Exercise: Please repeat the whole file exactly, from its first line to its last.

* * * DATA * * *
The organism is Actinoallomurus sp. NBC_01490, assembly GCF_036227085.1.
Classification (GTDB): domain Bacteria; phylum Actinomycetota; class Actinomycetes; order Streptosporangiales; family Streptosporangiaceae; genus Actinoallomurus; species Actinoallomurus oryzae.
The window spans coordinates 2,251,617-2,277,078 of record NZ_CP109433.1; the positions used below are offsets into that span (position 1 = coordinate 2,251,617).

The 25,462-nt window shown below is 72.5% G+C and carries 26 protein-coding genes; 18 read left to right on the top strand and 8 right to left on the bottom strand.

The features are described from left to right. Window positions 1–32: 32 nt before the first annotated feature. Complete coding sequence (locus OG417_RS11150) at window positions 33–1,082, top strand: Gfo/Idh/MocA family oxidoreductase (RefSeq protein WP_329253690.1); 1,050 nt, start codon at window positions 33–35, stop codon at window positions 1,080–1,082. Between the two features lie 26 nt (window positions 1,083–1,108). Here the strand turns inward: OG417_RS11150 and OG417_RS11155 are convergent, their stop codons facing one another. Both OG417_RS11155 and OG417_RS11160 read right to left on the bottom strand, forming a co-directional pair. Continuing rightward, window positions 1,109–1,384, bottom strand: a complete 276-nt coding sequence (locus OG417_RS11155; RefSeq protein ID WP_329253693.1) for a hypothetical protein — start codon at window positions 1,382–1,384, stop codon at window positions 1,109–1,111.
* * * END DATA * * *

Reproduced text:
The organism is Actinoallomurus sp. NBC_01490, assembly GCF_036227085.1.
Classification (GTDB): domain Bacteria; phylum Actinomycetota; class Actinomycetes; order Streptosporangiales; family Streptosporangiaceae; genus Actinoallomurus; species Actinoallomurus oryzae.
The window spans coordinates 2,251,617-2,277,078 of record NZ_CP109433.1; the positions used below are offsets into that span (position 1 = coordinate 2,251,617).

The 25,462-nt window shown below is 72.5% G+C and carries 26 protein-coding genes; 18 read left to right on the top strand and 8 right to left on the bottom strand.

The features are described from left to right. Window positions 1–32: 32 nt before the first annotated feature. Complete coding sequence (locus OG417_RS11150) at window positions 33–1,082, top strand: Gfo/Idh/MocA family oxidoreductase (RefSeq protein WP_329253690.1); 1,050 nt, start codon at window positions 33–35, stop codon at window positions 1,080–1,082. Between the two features lie 26 nt (window positions 1,083–1,108). Here the strand turns inward: OG417_RS11150 and OG417_RS11155 are convergent, their stop codons facing one another. Both OG417_RS11155 and OG417_RS11160 read right to left on the bottom strand, forming a co-directional pair. Continuing rightward, window positions 1,109–1,384, bottom strand: a complete 276-nt coding sequence (locus OG417_RS11155; RefSeq protein ID WP_329253693.1) for a hypothetical protein — start codon at window positions 1,382–1,384, stop codon at window positions 1,109–1,111.